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It's Quite a Stretch, Decorating for 'Boomerang' Kids

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Q: We're trying to make a nice home office for our son who is moving back home until he can find another job. His father thinks we should move in some of the furniture that's been in storage, like a small sofa and some lamp tables. They're looking a little shabby to me. I don't want our son to feel any worse than he does about having to live with us. Do you have any ideas that don't cost much?

A: Applause for both your sense and your sensibilities. There are easy solutions that will help take the edge off your son's shame. He's hardly alone, you know. This murky economy has mired many new careers, leaving more than 14 million "boomerang" kids to move back home across the U.S.

Your kindness and your husband's tolerance (am I reading this correctly?) need not cost a lot. Vintage furniture perks up instantly — and inexpensively —with new slipcovers and/or a new coat of paint.

Here's proof positive: The smart-looking sofa and chaise in the photo we show here are wearing new outfits that come ready-made, ready to slip over old upholstery. Thanks to a little Spandex in the polyester fabric, these slipcovers are as formfitting as custom-made upholstery and at a mere fraction of the cost ($199 for both the sectional covers and the chaise).

New from Sure Fit (surefit.com), the stretchy covers are a far cry from the old baggy "schmatta" look you may remember from the early days of one-size (really doesn't)-fit-all, ready-made slipcovers. Now you can even have leather-look covers that fit as snugly as, well, Spandex shorts and are a lot more flattering to old bodies, like your sofa's.

As for the lamp tables you plan to resurrect, think paint. It's magic in a can, whatever color you choose.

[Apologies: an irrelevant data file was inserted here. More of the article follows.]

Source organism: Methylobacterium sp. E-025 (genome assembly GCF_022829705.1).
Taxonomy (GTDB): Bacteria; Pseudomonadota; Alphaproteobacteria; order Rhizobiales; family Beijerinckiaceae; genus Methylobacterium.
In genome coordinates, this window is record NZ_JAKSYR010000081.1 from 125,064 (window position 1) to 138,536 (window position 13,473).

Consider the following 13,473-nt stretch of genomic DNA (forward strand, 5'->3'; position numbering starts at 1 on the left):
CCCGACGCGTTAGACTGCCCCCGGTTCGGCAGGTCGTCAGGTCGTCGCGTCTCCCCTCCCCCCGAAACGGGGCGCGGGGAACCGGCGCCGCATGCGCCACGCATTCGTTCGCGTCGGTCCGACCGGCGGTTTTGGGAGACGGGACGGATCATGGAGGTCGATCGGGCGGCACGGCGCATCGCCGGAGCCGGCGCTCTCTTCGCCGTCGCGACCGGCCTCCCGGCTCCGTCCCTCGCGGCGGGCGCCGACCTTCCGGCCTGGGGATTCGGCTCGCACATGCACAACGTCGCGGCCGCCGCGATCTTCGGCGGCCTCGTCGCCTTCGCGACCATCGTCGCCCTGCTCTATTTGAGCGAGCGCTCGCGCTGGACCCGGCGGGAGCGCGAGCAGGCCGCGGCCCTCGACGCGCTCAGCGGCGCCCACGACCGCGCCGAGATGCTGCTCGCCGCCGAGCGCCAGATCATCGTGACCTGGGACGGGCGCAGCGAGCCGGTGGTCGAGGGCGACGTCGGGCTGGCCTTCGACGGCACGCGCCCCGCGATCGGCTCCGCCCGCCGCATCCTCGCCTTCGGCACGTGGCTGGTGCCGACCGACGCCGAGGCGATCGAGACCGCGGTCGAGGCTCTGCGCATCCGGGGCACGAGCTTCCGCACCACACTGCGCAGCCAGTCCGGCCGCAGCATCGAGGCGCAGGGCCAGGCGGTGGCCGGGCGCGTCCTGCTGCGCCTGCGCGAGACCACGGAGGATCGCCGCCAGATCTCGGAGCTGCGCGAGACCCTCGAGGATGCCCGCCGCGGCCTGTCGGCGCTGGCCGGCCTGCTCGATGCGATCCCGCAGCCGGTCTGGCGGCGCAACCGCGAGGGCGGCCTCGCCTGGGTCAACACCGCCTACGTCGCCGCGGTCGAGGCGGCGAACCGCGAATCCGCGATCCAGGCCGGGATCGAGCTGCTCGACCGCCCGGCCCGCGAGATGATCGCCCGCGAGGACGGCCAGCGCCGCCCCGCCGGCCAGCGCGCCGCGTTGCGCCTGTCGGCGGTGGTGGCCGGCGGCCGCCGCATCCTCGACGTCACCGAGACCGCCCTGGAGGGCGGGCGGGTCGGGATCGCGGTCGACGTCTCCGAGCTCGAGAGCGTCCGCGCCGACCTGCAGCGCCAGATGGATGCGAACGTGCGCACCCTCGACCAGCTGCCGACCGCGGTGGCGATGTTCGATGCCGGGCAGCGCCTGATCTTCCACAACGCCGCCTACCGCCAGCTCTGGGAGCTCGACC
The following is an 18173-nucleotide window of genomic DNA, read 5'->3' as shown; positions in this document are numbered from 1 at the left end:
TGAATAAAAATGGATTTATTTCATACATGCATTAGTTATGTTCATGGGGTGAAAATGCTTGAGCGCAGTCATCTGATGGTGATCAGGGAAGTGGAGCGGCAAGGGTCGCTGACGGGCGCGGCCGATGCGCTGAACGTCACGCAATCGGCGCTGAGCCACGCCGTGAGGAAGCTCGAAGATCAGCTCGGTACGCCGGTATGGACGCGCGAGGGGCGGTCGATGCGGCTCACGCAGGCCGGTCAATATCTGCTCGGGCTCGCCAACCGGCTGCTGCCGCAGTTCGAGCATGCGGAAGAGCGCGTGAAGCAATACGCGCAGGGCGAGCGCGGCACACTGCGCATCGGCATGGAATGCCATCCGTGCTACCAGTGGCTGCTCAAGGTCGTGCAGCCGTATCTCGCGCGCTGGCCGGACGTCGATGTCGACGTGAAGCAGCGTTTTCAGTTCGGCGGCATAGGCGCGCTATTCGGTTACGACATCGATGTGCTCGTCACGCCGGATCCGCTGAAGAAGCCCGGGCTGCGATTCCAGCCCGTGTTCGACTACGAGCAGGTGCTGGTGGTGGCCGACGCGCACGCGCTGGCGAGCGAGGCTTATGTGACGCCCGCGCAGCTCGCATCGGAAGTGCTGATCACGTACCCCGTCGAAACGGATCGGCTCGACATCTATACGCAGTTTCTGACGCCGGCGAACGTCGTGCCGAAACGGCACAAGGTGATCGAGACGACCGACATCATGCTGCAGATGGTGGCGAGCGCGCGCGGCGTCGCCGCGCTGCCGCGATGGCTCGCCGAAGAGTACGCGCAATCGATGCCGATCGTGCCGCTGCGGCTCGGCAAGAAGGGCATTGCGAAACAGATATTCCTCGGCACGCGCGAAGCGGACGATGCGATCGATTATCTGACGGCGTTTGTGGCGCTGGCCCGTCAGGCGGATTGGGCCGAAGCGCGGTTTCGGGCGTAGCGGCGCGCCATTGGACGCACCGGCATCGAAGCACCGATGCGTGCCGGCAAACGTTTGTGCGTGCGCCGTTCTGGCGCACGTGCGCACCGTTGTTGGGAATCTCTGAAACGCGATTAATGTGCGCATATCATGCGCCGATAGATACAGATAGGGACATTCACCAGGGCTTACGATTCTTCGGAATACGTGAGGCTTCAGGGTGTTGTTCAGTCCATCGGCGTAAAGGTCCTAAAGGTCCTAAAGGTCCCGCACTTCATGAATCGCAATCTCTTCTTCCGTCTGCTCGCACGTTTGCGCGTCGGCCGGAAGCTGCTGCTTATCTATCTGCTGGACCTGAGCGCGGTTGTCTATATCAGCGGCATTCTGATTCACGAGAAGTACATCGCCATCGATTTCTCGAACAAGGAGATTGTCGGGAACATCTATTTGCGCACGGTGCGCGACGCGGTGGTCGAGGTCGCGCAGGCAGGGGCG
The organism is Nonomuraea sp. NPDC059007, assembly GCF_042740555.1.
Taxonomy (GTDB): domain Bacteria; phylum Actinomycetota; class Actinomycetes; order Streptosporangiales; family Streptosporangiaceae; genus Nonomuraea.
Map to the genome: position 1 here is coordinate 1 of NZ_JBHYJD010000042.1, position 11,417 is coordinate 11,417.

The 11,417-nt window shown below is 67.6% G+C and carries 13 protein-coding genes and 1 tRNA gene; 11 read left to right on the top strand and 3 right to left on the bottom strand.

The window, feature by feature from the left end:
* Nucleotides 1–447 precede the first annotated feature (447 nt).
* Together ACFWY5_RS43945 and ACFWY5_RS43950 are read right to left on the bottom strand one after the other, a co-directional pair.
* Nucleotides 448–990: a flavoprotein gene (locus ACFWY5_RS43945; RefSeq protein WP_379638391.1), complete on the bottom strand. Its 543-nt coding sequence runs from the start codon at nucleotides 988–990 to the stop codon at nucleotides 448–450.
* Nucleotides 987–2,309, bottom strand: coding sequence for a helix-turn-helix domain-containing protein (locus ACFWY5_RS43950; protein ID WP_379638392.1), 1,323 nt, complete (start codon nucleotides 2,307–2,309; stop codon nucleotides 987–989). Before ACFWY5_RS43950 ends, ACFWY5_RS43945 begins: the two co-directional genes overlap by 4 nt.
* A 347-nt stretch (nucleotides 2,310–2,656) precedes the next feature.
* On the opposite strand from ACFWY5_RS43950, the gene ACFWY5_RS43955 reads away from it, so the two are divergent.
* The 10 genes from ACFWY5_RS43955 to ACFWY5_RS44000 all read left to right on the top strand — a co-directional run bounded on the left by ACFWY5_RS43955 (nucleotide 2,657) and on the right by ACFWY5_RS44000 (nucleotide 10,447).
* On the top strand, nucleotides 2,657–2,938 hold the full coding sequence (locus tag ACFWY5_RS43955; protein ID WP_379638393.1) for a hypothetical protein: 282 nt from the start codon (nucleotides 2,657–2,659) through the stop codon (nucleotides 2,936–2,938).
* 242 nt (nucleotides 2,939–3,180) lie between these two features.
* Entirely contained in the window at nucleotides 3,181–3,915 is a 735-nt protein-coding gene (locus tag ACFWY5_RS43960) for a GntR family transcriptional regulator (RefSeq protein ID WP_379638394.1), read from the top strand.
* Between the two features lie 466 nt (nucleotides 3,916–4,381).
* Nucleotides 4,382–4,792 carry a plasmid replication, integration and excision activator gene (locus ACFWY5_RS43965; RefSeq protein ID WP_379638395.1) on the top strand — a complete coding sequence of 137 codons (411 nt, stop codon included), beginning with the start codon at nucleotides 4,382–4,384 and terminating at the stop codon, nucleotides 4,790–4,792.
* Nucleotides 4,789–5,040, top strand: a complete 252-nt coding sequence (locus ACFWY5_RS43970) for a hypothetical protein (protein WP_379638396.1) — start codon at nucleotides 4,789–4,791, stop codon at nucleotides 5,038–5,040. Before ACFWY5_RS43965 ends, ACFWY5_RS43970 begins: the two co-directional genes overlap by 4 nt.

Spring for a couple of new lampshades (Doesn't everyone have a few old lamp bases in storage?), add an inexpensive sisal rug, maybe bamboo window blinds, and — Wait! Red alert! — your son might never want to move out!

Q: Need help with decorating decisions but don't know where to ask?

A: Professional help is as near as your computer keyboard in these days of online everything. Mega designer Jamie Herzlinger (jamieherzlinger.com) has introduced a kind of electronic design consultancy that lets you work with her online from wherever you live.

Puzzled about choosing a paint color, for example? Herzlinger can create a choice of two palettes (for walls, moldings, doors and cabinetry) and provide color samples for you to pass directly to your painter. Cost for her advice: $750 per room. But you won't be making more costly mistakes.

More advice at your fingertips comes from Hunter Douglas, the mega-manufacturer of window treatments. The company's just debuted a free iPad app that allows you to preview different treatments on your own home's windows. Take a photo of your window and upload it to test the variety of different ideas offered by Hunter Douglas.

Check out "The Art of Window Dressing" app through a link at hunterdouglas.com.

Q: Do you really love your walls?

A: Just in time for Valentine's Day comes "Smooches" wallpaper. The wallpaper design is pink and red kiss marks — allover — with gold glitter. Check out the "Risky Business II" collection by York Wallcoverings (yorkwall.com).

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Rose Bennett Gilbert is the co-author of "Manhattan Style" and six other books on interior design. To find out more about Rose Bennett Gilbert and read features by other Creators Syndicate writers and cartoonists, visit the Creators Syndicate website at www.creators.com.

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